Hundreds of people have drinking problems in Devon - charities urge for alcohol tax hike

PUBLISHED: 18:00 23 May 2019

Alcohol misuse, which means drinking more than the recommended limits, costs the NHS an estimated £3.5 billion each year. Picture: Radar.

Alcohol misuse, which means drinking more than the recommended limits, costs the NHS an estimated £3.5 billion each year. Picture: Radar.


The number of people with drinking problems, receiving specialist treatment, rose last year, figures show.

Doctors advise not drinking more than 14 units of alcohol a week, the equivalent of a bottle of wine and two cans of lager. Alcohol misuse means drinking more than the recommended limits.

They say heavy drinking increases the risk of serious long-term health conditions, as well as causing social problems. It also piles pressure on the health service through hospital admissions, costing the NHS £3,500,000,000 (£3.5billion) every year.

This amount of money would pay for annual salary of more than 29,000 full time GPs, 287million cataract operations, 746,000 hip replacement operations and 107,000 full time community nurses.

Charities are now urging the Government to raise taxes on alcohol and tighten rules on advertising alcohol.

Public Health England data revealed that 821 people received treatment at alcohol misuse services in Devon in 2017-18, roughly one in every 1,000 people.

This was up four per cent from three years earlier, when 790 used the services.

The figures relate to the National Drug Treatment Monitoring System, which counts how many adults receive help for drink and drug-related problems in England.

Across England, 75,787 received special help for drinking problems in 2017-18, down 15 per cent on 2014-15. They include 7,166 people in the South West, where numbers rose by three per cent over the same period.

The British Liver Trust charity said the figures were 'not surprising', while another campaign group warned of barriers to treatment and support for problem drinkers.

Vanessa Hebditch, of British Liver Trust, said: "There has been a big shift in the UK's drinking culture and one in five adults drink alcohol at a harmful level.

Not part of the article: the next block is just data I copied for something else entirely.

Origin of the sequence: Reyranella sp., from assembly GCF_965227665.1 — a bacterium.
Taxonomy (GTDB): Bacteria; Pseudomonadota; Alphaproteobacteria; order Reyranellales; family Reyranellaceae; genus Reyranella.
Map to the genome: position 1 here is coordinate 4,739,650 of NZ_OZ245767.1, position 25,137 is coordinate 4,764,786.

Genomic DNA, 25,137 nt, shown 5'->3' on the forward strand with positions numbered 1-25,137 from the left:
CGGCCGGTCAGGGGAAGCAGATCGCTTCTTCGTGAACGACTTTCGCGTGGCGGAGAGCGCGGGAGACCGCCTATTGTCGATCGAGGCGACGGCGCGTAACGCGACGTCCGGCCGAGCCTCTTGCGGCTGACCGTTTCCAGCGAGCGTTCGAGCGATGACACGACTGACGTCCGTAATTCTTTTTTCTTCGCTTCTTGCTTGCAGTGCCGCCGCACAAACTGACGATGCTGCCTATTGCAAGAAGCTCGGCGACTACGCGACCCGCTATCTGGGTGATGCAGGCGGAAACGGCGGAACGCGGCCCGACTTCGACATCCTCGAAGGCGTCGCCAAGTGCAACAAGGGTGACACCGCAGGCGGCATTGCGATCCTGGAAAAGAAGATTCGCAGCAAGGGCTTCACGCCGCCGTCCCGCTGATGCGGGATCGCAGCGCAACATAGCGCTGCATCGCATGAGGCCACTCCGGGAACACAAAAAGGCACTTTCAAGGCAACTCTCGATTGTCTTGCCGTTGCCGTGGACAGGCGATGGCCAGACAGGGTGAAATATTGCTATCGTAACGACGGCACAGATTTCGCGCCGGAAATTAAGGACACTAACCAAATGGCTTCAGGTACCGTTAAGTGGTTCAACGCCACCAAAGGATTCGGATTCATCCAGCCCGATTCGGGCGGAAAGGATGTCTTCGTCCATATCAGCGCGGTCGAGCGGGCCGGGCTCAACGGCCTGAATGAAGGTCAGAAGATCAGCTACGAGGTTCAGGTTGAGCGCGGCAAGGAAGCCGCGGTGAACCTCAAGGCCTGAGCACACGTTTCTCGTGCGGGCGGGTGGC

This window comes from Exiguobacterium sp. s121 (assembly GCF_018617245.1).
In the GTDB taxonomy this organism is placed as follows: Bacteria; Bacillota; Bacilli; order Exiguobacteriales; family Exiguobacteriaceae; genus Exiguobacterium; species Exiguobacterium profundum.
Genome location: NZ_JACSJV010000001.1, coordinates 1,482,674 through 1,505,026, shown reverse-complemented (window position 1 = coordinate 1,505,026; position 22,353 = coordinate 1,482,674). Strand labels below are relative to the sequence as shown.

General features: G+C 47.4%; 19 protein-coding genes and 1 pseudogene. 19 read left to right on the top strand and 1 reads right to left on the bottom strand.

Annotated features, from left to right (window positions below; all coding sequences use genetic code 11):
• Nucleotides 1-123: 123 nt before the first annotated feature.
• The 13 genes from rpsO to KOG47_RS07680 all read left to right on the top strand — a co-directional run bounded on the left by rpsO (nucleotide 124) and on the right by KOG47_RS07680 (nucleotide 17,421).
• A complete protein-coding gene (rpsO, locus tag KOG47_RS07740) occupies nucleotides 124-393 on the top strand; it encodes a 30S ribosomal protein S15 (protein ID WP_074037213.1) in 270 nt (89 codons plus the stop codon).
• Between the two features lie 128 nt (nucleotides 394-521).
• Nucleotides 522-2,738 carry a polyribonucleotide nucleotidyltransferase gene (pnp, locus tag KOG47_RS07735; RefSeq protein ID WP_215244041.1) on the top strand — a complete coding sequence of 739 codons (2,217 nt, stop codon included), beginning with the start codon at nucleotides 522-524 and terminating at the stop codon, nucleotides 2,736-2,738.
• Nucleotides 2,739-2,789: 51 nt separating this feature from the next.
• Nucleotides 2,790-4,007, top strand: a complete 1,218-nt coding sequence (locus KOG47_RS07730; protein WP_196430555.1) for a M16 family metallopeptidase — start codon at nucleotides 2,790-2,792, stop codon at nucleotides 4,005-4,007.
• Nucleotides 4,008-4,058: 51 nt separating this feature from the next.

"To make a lasting change, we need to tackle prevention. This means as well as providing effective treatment and supporting those people with alcohol problems, we need a population wide approach."

Mark Leyshon, senior policy and research officer at charity Alcohol Change UK, said: "That fewer heavy drinkers are accessing services that they often so desperately need is a huge worry - alcohol treatment services must be seen as an essential element of tackling the wider social problems associated with alcohol dependency.

"Over half a million people in England are in need of specialist alcohol treatment, yet four out of five dependent drinkers are not receiving it.

"This is, at least in part, a direct consequence of continued cuts to treatment budgets, which have led to many alcohol and drug services merging."

Stretched funding makes it harder for alcohol users, especially older drinkers, to seek support in a system that "seems geared towards supporting people dependent on illicit drugs", he added.

A Department of Health and Social Care spokeswoman said: "Overall people are drinking less, however we are determined to do more to support the most vulnerable or at risk from alcohol misuse.

"As part of the NHS Long Term Plan, we are establishing specialist Alcohol Care Teams in hospitals with highest rates of alcohol harm, which will prevent 50,000 admissions over five years. Local authorities will also receive over £3 billion in 2019-20 to be used exclusively on public health including alcohol treatment services."

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